Many times I'd like to replace libc functions in embedded systems, because of some tests or because I need a different implementation.
For example, sprintf implementation of newlib uses malloc and I can't use it many times.
It sometimes happens that I can use malloc, with some restrictions. Just for test or optimization, I replace libc malloc with my own implementation.
In these cases I use a very simple trick: I simply define a new sprintf()/malloc() function in one of my source code. During linking (GNU ld), the linker prefers my implementation and ignore the implementation in the libc. I don't know why this happens and if it is a standard way during linking, but it works for me.
Recently I found a different behaviour, with an error from the linker: multiple definitions of sprintf.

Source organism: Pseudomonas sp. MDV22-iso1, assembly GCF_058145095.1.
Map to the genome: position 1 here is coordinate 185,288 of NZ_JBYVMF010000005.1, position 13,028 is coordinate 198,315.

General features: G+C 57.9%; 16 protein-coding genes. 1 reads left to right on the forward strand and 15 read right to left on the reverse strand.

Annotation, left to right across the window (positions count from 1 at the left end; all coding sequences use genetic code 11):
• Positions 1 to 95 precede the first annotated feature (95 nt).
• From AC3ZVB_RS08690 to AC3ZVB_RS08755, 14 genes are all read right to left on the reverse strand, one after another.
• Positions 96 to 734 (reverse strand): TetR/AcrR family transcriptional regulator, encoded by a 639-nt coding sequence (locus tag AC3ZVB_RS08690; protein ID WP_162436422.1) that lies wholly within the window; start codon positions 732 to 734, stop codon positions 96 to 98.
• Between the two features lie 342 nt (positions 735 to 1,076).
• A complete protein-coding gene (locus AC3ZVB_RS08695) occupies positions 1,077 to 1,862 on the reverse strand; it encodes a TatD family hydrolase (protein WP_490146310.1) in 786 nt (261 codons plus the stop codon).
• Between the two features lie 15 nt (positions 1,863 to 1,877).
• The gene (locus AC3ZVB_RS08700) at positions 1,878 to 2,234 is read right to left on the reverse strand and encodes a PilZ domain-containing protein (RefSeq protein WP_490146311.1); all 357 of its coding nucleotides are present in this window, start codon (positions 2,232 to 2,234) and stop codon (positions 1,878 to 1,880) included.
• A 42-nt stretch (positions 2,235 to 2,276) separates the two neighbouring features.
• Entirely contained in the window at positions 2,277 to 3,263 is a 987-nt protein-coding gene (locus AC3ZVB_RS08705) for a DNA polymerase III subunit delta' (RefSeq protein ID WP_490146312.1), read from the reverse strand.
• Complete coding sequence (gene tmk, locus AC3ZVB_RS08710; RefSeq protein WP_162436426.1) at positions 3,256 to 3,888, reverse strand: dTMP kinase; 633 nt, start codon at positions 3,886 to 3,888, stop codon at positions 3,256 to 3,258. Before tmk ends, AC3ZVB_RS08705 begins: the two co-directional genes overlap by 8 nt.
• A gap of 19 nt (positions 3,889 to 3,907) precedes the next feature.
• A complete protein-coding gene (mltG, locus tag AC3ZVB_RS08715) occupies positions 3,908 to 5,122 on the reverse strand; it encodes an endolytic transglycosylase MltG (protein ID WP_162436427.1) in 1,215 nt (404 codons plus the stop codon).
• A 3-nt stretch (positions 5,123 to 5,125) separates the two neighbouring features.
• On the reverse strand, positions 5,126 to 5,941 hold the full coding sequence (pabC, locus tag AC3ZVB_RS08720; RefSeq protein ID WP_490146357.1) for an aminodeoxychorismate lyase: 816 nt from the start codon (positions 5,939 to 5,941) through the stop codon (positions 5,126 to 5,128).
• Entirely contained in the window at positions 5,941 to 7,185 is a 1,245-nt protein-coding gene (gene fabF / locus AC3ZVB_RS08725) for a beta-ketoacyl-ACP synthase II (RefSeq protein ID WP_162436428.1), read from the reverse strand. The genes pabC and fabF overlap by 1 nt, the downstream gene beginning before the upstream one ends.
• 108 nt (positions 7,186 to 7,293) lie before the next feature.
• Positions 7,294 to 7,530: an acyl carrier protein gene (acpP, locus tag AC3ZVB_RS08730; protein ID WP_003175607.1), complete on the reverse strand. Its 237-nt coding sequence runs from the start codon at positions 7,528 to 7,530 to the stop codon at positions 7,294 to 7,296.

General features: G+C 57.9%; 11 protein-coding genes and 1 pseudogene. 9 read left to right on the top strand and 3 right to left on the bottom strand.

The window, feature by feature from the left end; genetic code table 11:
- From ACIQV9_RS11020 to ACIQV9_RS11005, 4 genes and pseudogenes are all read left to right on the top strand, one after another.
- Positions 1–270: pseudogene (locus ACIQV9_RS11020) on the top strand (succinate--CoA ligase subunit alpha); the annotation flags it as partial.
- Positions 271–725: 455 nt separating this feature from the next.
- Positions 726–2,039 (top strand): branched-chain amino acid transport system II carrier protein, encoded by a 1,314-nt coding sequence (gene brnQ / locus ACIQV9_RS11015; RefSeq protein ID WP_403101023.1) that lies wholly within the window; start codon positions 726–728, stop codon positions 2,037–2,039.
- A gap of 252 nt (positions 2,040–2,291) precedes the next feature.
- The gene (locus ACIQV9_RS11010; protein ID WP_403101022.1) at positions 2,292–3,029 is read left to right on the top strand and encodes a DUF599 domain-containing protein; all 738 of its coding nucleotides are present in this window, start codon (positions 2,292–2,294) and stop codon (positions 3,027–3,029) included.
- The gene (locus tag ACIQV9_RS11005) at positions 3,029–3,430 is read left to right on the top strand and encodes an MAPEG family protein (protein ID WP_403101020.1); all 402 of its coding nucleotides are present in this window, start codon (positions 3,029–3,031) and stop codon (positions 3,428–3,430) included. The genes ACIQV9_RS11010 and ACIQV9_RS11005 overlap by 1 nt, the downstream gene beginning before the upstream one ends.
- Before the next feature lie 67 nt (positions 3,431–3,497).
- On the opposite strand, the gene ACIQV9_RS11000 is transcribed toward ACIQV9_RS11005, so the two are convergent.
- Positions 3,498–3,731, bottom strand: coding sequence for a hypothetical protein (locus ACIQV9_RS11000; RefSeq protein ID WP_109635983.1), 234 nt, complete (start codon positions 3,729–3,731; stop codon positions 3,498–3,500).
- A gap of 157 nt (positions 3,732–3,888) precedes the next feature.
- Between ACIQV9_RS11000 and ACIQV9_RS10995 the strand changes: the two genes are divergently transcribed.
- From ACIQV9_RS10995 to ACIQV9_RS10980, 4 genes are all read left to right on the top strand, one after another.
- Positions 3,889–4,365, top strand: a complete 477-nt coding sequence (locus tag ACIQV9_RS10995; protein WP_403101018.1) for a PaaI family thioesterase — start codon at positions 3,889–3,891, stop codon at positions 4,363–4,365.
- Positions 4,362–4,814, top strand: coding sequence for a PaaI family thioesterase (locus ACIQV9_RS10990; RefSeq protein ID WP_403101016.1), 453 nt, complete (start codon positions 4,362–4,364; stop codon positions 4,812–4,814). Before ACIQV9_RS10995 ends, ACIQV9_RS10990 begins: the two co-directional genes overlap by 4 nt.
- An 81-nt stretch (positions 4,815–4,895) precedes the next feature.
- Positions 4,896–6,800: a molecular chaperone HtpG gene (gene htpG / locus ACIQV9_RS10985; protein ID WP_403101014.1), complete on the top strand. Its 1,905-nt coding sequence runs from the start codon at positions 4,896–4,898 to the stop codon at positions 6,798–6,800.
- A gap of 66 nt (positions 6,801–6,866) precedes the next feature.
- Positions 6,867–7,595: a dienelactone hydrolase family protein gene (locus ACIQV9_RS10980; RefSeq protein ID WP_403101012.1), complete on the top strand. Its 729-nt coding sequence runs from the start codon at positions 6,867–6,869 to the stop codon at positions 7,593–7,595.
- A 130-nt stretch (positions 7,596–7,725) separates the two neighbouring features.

After some time, I understood it is caused by a piece of code that uses another libc function (ctime) that uses sprintf too, I suppose. Maybe in this case, ctime needs sprintf from libc so the linker tries to add two sprintf and gives the error.
First question: what exactly happens?
Second question: is there a better method to override a standard libc function? I know I can use preprocessor magic, but in this case I should write MYSPRINTF(...) that is much worse than sprintf(...).